I just finished installing a NOS shift quadrant, but am having some shifting issues. Basically when I move the lever in either direction, it stays there. I have to force it back to "center."
I do not believe it to be the return spring. I believe the problem is something to do with the little spring loaded tabs in the quadrant mechanism that rest/slide on the open slots in the plate. Part numbers #1 and #39 in the image:
I think I found the issue. The plungers in the NOS quadrant stick out about .5mm further than the used piece. Shown here by the red arrow in the picture:
If I understand the mechanism correctly, the slotted sides allow the lever to return to the center position. Since they have that little extra flat area, they are sticking in the cam plate and thus requiring force to return to center.
I am going to disassemble each quadrant and try to insert the old plungers into the new quadrant.
This job turned into way more than I was expecting...
The centering spring in the outside of the timing case has to overcome the force it takes to push the pawls back into the quadrant. If the pawls stick out too far the sides of the camplate windows will hit the cylinder and not the angled portion of the pins. The arms of the centering spring (17) cross each other to contact the pin (19) on the quadrant, yes? That provides the preload for centering. Someone might have put the plate (42) that retains the pawls in the wrong way around.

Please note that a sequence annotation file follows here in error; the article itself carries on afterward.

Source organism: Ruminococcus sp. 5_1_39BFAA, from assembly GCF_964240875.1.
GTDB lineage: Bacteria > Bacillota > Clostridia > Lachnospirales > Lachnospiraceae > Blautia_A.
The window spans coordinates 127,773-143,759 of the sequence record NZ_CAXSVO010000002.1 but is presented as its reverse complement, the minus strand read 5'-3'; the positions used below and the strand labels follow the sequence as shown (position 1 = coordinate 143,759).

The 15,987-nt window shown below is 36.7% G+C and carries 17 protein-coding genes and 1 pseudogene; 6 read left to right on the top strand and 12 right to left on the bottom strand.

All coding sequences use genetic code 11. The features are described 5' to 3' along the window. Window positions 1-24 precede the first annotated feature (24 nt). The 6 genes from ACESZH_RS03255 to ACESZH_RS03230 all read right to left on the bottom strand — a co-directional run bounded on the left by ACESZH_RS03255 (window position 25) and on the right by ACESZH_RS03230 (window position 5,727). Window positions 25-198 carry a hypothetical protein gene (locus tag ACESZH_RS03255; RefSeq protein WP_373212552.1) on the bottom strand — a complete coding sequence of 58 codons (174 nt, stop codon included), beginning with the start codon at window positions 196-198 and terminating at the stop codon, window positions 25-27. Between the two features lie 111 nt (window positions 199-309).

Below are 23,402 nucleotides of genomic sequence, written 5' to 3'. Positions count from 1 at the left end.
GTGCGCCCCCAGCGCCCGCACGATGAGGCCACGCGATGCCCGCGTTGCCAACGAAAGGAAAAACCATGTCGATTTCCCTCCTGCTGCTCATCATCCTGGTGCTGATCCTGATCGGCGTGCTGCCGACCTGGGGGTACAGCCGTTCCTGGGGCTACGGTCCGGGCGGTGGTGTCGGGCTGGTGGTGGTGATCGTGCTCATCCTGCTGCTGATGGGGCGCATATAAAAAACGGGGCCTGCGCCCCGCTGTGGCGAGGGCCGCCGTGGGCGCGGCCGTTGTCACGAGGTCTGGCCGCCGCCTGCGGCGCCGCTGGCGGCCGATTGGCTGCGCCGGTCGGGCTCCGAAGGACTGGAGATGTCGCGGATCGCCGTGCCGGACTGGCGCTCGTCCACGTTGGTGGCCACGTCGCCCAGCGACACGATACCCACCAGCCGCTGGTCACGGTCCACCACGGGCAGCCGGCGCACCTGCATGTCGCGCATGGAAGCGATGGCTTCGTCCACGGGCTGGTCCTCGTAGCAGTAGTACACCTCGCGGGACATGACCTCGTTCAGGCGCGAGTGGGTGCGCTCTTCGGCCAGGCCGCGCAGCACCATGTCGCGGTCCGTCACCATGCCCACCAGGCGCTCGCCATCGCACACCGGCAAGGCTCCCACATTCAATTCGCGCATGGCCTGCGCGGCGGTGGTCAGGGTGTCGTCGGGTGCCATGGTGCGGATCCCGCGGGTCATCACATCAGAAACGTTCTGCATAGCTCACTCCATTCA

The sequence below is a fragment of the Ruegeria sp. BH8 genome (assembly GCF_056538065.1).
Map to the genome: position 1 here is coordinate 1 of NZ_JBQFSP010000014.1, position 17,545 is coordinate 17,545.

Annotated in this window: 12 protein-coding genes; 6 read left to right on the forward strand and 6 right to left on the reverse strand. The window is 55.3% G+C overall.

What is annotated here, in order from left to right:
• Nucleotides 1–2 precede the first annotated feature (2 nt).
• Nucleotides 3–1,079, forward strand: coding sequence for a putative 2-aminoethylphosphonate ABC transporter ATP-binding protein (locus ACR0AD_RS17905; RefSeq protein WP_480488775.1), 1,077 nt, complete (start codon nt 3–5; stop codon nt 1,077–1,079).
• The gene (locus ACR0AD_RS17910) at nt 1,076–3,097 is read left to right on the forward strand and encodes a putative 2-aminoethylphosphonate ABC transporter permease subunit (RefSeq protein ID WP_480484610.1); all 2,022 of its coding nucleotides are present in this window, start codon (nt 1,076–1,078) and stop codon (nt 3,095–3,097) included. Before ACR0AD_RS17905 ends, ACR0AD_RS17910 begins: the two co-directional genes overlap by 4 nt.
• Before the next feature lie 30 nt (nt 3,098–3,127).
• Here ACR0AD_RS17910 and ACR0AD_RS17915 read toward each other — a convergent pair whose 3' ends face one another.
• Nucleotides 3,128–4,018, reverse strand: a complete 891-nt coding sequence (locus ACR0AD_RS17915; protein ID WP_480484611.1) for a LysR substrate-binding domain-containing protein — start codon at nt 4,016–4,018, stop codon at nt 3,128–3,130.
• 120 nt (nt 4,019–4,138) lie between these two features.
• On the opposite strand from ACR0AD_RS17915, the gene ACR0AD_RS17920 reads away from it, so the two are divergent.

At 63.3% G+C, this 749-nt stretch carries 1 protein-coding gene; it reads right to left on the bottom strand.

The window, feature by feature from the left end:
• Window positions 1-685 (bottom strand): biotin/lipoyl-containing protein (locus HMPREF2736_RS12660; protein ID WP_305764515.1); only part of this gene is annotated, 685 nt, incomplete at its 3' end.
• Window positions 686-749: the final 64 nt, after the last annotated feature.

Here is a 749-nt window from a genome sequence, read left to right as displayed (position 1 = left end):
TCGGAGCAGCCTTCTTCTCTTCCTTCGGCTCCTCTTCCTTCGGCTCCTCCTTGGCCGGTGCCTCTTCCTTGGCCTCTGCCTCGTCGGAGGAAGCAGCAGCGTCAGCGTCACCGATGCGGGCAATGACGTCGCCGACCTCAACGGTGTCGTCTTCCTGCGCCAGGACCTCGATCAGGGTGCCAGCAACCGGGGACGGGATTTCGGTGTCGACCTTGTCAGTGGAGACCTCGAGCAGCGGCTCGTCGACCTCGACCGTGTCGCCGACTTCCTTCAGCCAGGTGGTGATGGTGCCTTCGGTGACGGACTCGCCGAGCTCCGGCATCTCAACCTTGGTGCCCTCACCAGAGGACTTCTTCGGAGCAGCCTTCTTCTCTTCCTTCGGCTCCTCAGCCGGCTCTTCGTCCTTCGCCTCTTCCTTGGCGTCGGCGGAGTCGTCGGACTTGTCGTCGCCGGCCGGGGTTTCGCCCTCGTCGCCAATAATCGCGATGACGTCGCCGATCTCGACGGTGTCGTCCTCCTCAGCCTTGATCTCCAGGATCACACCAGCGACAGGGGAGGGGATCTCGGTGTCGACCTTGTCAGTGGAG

I had a "new" shift quadrant for a unit single once that wouldn't shift the cam plate correctly. Turns out the POS was machined wrong and the plungers were at a different angle than the original quadrant.
I used the stub shat repair on the original, the "new" quadrant got trashed.....BTW, the stub shaft came from the "new" part before I tossed it.
That's interesting, Rich. I (perhaps naively) hadn't even considered that the NOS units could be machined incorrectly as you and Gavin have pointed out. I was excited that I found some and it wasn't going to be a tedious job. Boy, was I wrong!
I think I have made a working solution, however. It took a fair bit of grinding with a Dremel and fitting over and over again. I ended up flipping the retaining plate (#42) upside down, even though I'm still not sure that's correct. It didn't fit immediately as when the raised sections were placed into the bore, they didn't quite fit. I took a bit of metal off the corners and sides so that the plate could sit flush and not interfere with the bore or the pawls. The working one is on the LEFT:
Take a lot at how the shifting pawls are machined. In this picture the one on the right is aftermarket and the one on the left is an original part. Notice how the stop on aftermarket is cut on an angle. This causes the pawl to stick out further. It also doesn't snap back as easily. I have another set of oem's and they also have the 90 degree step. The gearbox on my 70 Thunderbolt is now apart because I couldn't get 3rd and 4th gear. Just noticed this. Also, I replaced a really worn camplate and plunger. Hosted on Fotki